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The Michael J. Fox Foundation for Parkinson’s Research (MJFF) announces a milestone in the Foundation’s impact on the Parkinson’s disease (PD) therapeutic landscape. On May 21, 2020, the U.S. Food and Drug Administration approved Kynmobi from Sunovion Pharmaceuticals Inc. This new therapy — which treats “off” time, when PD symptoms are not well controlled with oral medication — marks the second regulatory approval of a Parkinson’s treatment funded by the Foundation.

“The remarkable momentum in Parkinson’s research continues, and MJFF is proud to contribute to this success,” said MJFF CEO Todd Sherer, PhD. “This approval brings an important new treatment option for people with Parkinson’s who experience ‘off.’ We know from our research and discussions with the Parkinson’s community that ‘off’ time can significantly disrupt daily life, which is why we funded early clinical development of Kynmobi.”

The Foundation partially funded Phase I trials of Kynmobi — a thin-film formulation of apomorphine placed under the tongue — by biotechnology company Cynapsus Therapeutics in 2012 and 2014 with two grants totaling more than $1.4 million. This funding was made possible through a collaboration with MJFF’s longtime supporter and partner the Edmond J. Safra Foundation. After multiple rounds of venture capital investment and a public offering, Sunovion acquired Cynapsus in 2016 and continued the development of Kynmobi.

Early Foundation Investments Making Impact

This latest drug approval is an example of the Foundation’s strategy to fund early development of promising therapies and “de-risk” them for further investment. MJFF’s “de-risking” model worked for Inbrija — an inhaled levodopa formulation for “off” time — which also received early funding from MJFF and was approved by the FDA in December 2018. More than 35 other potential therapies are advancing through clinical trials thanks to Foundation funding.

The Foundation directs its donor-raised funds to the areas of most pressing patient need: from better symptom management to treatments to slow, stop or even prevent Parkinson’s progression. And many more therapeutic programs benefit from other types of support, such as MJFF’s participant recruitment efforts and its work to develop effective measures of Parkinson’s disease.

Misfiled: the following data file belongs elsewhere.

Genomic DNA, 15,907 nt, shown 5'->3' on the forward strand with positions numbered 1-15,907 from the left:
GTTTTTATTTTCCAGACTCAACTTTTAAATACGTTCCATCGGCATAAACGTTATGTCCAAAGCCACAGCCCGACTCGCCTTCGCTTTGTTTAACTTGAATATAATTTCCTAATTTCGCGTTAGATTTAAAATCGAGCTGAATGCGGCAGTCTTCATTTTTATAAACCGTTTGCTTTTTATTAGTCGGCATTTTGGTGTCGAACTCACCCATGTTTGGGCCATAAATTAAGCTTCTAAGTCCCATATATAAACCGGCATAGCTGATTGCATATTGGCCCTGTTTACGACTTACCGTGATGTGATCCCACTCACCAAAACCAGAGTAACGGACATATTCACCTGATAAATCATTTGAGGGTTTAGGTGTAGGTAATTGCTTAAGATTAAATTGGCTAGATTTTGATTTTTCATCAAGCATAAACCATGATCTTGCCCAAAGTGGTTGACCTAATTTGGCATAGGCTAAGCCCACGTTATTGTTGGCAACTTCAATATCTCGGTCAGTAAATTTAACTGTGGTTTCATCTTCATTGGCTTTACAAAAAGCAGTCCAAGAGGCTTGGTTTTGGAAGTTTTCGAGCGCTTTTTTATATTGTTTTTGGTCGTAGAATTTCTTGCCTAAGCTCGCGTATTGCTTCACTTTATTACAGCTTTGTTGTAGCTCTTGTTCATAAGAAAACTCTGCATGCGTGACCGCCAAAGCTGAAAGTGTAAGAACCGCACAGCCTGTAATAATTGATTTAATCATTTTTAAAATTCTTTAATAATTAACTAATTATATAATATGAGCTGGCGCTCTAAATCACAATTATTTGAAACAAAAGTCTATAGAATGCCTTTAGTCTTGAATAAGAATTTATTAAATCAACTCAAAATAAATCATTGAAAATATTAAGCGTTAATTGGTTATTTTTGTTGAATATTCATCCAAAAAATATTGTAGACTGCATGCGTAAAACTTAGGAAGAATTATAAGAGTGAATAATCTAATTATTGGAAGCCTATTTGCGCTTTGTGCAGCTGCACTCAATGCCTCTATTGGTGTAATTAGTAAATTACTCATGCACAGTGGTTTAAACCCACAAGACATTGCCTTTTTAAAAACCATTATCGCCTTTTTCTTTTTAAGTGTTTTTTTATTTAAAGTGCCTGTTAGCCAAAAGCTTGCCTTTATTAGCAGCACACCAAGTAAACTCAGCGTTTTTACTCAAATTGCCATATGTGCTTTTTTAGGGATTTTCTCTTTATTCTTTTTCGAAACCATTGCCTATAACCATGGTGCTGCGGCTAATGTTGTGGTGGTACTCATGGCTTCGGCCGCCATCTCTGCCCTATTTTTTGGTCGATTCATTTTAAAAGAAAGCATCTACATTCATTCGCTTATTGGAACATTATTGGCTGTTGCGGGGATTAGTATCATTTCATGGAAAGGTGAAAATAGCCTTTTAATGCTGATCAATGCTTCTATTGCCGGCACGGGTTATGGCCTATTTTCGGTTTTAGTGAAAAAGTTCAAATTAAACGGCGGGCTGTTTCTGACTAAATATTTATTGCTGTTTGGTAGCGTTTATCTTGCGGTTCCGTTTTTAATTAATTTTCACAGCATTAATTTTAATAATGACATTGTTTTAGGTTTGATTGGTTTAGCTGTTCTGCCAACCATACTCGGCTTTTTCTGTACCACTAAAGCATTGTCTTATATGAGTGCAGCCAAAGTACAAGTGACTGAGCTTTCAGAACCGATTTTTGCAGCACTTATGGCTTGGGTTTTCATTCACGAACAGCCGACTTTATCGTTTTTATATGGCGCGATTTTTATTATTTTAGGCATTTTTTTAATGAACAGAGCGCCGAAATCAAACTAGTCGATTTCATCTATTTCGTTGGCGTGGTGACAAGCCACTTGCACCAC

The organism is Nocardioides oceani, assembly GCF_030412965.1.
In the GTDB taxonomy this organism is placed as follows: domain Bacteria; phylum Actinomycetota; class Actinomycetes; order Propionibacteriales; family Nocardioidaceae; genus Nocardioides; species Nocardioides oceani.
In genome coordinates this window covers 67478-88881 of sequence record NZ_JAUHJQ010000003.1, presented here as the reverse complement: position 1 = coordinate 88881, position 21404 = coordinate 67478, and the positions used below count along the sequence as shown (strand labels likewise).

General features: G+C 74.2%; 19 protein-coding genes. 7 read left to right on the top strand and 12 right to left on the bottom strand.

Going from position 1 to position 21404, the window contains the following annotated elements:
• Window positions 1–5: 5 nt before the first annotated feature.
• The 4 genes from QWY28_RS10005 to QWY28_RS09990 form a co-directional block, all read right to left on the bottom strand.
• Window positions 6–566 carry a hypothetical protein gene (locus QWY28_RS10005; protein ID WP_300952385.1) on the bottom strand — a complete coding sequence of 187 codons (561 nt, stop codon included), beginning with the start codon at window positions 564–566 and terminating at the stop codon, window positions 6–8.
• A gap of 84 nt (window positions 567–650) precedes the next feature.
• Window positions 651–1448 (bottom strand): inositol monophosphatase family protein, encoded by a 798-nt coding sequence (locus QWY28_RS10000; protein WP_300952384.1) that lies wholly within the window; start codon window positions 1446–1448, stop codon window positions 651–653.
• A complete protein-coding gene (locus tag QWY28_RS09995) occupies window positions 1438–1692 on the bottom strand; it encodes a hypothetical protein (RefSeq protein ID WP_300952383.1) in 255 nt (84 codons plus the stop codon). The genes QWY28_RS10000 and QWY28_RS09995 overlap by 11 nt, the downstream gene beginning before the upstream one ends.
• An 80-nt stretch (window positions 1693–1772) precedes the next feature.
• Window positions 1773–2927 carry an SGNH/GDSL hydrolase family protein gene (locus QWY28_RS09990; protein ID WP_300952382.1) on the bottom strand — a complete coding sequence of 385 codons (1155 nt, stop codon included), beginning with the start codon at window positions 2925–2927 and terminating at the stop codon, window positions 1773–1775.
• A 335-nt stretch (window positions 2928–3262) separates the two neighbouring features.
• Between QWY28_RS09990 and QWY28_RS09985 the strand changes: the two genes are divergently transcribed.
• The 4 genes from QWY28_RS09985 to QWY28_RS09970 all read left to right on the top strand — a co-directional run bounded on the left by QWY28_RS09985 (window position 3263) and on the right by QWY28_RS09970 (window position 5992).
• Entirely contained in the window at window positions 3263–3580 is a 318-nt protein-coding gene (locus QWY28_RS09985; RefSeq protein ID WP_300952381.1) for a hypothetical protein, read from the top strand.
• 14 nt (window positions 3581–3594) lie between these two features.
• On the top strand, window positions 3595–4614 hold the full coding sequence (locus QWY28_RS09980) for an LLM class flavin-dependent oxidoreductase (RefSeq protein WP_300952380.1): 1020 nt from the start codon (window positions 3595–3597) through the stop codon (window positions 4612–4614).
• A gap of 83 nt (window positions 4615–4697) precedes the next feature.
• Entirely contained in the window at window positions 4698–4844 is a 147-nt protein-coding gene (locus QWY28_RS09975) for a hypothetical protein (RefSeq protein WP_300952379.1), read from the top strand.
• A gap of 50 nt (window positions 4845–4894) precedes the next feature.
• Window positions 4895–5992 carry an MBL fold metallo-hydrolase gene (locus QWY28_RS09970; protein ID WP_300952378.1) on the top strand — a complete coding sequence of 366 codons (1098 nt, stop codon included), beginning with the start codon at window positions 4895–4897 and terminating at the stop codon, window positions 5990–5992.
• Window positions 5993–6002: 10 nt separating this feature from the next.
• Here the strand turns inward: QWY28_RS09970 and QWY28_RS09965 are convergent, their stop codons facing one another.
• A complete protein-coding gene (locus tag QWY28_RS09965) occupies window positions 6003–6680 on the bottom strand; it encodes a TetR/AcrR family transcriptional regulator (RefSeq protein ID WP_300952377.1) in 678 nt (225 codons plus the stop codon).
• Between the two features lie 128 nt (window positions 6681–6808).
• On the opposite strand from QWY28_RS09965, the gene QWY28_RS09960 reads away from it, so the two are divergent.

New Treatment Option Supports Patient Need

The newly approved Kynmobi helps quickly alleviate “off” time when Parkinson’s symptoms such as tremor or stiffness return between medication doses. These “off” periods can greatly impact quality of life, by limiting the ability to complete everyday tasks and adding uncertainty to a patient’s day.

A 2014 MJFF survey of more than 3,000 people with Parkinson’s disease found that more than 60 percent of respondents were in an “off” state for two or more hours per day and nearly 50 percent said their “off” time caused them to avoid or stop activities.

Sunovion Pharmaceuticals Inc. Chief Executive Officer Antony Loebel, MD, said, “We understand how profoundly disruptive these off periods are and are pleased to have developed a treatment that helps bring a person living with Parkinson’s disease back on. We are grateful to The Michael J. Fox Foundation for its early support of Kynmobi and continued partnership in educating patients on the experience of ‘off’.”

Since 2017, Sunovion has been a member of The Michael J. Fox Foundation-led Parkinson’s Disease Education Consortium (PDEC), an alliance of biotechnology and pharmaceutical firms that support MJFF’s commitment to furnishing high-quality education resources for the Parkinson’s community. In that time, PDEC has supported programs to increase research participation, bridge the communication gap between patients and health care providers, and connect the Parkinson’s community to resources through Parkinson’s IQ + You events.



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